In this role, Dr. Dolan expands, integrates and coordinates all cancer-related educational efforts in the UCCCC. She coordinates a summer research program for high school and undergraduate students to perform cancer research and organizes “science boot camp” for these students. She organizes bi-monthly seminar series for faculty and students. She coordinates new cancer-related educational opportunities for graduate students and fellows.
Dr. Dolan is considered a leader in pharmacogenomics of anticancer agents. She is known for developing cell-based methods to identify genetic variants contributing to chemotherapeutic induced toxicity. Her laboratory lead the way in using International HapMap lymphoblastoid cell lines (LCLs) to demonstrate that chemotherapeutic induced cytotoxicity is a heritable trait and demonstrated differences in gene expression and sensitivity to chemotherapy in LCLs derived from individuals of European, African, African American and Asian descent. More recently, her laboratory is employing induced pluripotent stem cell derived neuronal cells to evaluate chemotherapeutic induced neuropathy, the most common non-hematologic adverse effect of chemotherapy. She is involved in a number of clinical genome wide association studies to identify and functionally validate genetic variants/genes contributing to chemotherapeutic-induced toxicities.
Professor of Pediatrics John Cunningham, MD, is the chief of the Section of Pediatric Hematology/Oncology and the vice-chair for research in the Department of Pediatrics. Dr. Cunningham is an internationally-renowned expert in the treatment and research of childhood cancers and blood diseases. He has particular expertise in treating hemoglobinopathies, which are disorders that affect red blood cells, such as sickle cell disease and thalassemia. He is a recognized leader in the field of pediatric stem cell transplantation, and has developed novel uses for this life-saving treatment.
An active researcher, Dr. Cunningham is studying the biology and therapy of hemoglobinopathies, developing of clinical trials for the treatment of genetic diseases, and examining transcriptional mechanisms operative during the development of vertebrate organisms. Over his distinguished career, Dr. Cunningham’s research has received support from the National Heart, Lung, and Blood Institute, the American Society of Hematology, and other prominent scientific organizations. Dr. Cunningham is a member of the American Society of Hematology, and serves on numerous NIH and ACS study sections. He serves on the board of the University of Chicago Institute of Genomics and Systems Biology.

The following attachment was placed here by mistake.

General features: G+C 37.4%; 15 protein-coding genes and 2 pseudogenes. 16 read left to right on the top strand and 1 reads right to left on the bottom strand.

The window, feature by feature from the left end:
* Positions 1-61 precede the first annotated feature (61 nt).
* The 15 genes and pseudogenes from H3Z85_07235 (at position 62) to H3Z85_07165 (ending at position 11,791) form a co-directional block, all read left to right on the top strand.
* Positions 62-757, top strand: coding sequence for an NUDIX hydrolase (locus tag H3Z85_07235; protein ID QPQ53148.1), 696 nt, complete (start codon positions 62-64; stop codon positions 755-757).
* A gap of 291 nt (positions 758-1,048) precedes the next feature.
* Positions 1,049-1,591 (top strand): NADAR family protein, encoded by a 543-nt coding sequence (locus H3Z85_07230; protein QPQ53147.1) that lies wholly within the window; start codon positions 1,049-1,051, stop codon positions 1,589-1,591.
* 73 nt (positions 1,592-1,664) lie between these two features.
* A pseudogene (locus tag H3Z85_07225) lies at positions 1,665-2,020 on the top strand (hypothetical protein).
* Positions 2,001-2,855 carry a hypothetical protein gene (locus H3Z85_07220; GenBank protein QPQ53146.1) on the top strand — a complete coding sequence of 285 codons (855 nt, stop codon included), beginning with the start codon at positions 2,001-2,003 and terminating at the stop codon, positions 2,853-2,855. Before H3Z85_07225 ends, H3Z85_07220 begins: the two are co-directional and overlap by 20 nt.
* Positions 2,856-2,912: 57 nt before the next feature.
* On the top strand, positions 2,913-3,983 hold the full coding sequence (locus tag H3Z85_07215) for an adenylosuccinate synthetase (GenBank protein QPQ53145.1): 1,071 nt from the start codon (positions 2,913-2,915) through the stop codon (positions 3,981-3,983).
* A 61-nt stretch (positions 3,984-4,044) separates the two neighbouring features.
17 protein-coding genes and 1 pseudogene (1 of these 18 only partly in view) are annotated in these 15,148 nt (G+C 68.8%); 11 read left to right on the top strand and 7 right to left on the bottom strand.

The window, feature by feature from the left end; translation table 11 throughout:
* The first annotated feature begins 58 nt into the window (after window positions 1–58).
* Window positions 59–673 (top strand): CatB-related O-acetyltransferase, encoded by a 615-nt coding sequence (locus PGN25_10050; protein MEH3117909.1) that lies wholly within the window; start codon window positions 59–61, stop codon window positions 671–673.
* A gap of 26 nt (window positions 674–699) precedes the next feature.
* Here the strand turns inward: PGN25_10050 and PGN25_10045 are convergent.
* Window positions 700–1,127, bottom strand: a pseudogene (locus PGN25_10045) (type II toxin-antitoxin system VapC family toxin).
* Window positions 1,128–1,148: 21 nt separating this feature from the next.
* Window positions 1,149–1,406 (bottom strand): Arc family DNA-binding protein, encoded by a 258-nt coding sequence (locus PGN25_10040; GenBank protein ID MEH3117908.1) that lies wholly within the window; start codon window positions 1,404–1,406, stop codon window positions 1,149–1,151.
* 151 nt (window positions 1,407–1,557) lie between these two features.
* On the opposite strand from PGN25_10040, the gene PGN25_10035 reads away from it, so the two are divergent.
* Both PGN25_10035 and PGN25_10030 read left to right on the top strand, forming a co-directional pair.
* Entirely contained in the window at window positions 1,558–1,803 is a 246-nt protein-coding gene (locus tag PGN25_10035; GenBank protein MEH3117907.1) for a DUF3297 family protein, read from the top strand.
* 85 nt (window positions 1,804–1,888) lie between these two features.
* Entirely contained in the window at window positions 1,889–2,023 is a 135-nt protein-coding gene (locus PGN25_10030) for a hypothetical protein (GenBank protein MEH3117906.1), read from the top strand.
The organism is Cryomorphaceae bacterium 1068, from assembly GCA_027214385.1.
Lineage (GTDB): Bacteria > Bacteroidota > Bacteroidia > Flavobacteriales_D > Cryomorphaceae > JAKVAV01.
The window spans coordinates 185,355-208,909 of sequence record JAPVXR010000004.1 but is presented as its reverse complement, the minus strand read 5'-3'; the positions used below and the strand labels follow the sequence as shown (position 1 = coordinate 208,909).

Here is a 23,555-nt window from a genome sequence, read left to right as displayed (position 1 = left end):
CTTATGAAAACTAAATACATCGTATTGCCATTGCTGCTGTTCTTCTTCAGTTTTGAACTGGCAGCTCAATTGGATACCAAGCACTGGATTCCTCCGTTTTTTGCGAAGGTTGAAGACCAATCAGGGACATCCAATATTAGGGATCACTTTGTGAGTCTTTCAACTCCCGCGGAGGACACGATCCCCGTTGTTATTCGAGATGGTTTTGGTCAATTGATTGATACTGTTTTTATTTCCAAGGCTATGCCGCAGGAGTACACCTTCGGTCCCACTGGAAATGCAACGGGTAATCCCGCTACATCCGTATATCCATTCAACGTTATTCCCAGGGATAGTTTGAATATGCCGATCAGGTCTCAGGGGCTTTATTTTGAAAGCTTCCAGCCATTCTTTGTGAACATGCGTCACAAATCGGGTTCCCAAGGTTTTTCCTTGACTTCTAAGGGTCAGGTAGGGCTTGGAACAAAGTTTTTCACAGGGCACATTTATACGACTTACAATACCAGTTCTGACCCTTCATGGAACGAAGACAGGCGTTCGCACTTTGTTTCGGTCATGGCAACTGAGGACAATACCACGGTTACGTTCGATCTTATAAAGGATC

Geoffrey Greene, PhD, is the Virginia and D.K. Ludwig Professor, chair of The Ben May Department for Cancer Research, co-director of the Ludwig Center for Metastasis, and associate director for basic sciences at the UCCCC.
Dr. Greene oversees the implementation, organization, and activities of the UCCCC research programs and core facilities that support these programs. He assists and advises the UCCCC director on strategic and operational decisions and participates in philanthropic fundraising efforts, especially with The University of Chicago Cancer Research Foundation (UCCRF).
Dr. Greene is internationally recognized for his many contributions to the field of steroid hormone action and breast cancer. His contributions have improved not only our understanding of the nature and function of steroid receptors, but also their measurement and utility in cancer. In addition, his ongoing structural studies have helped define novel selective estrogen receptor modulators (SERMs) that may be suitable for breast and uterine cancer prevention in women, as well as for use in promoting many of the desirable effects of estrogen, such as maintenance of bone density and cardiovascular function, while reducing undesirable side effects.
Ravi Salgia, MD, PhD, vice chair for translational research for the Department of Medicine (DOM), is the associate director for translational sciences, responsible for overseeing and promoting translational research within the UCCCC and across all UChicago Medicine cancer programs.
As vice chair for translational research, Dr. Salgia helps recruit scientific and translational researchers, is responsible for promoting translational research across the DOM, and helps facilitate the development of new scientific programs.
His expertise is in the areas of thoracic oncology, translational research, and basic science research. His main research interest is in the development of novel, targeted therapeutics to enhance the quality of life and survival for cancer patients.
Dr. Salgia and his lab have recently identified several novel receptor tyrosine kinases that are abnormal in lung cancer. He is an expert in signal transduction, as related to growth factor receptors and oncogenes/tumor suppressor genes, and is developing novel inhibitors based on these pathways. He is also an expert in tumor and body fluid biomarkers, and is applying this knowledge to develop new serum/tumor tissue tests for thoracic oncology.
Mark Ratain, MD, Leon O. Jacobson Professor of Medicine and director of the Center for Personalized Therapeutics, is associate director for clinical sciences at the UCCCC and leader of the Pharmacology Core Facility.
Dr. Ratain oversees the implementation, organization, and activities of the programs and core facilities that support clinical research. He advises the UCCCC director on strategic planning and operational and budgetary issues in the area of clinical research. Dr. Ratain also serves as chair of the Clinical Research Advisory Committee (CRAC), which meets quarterly to review operations and policy related to clinical research, including the CCTO and PRMS.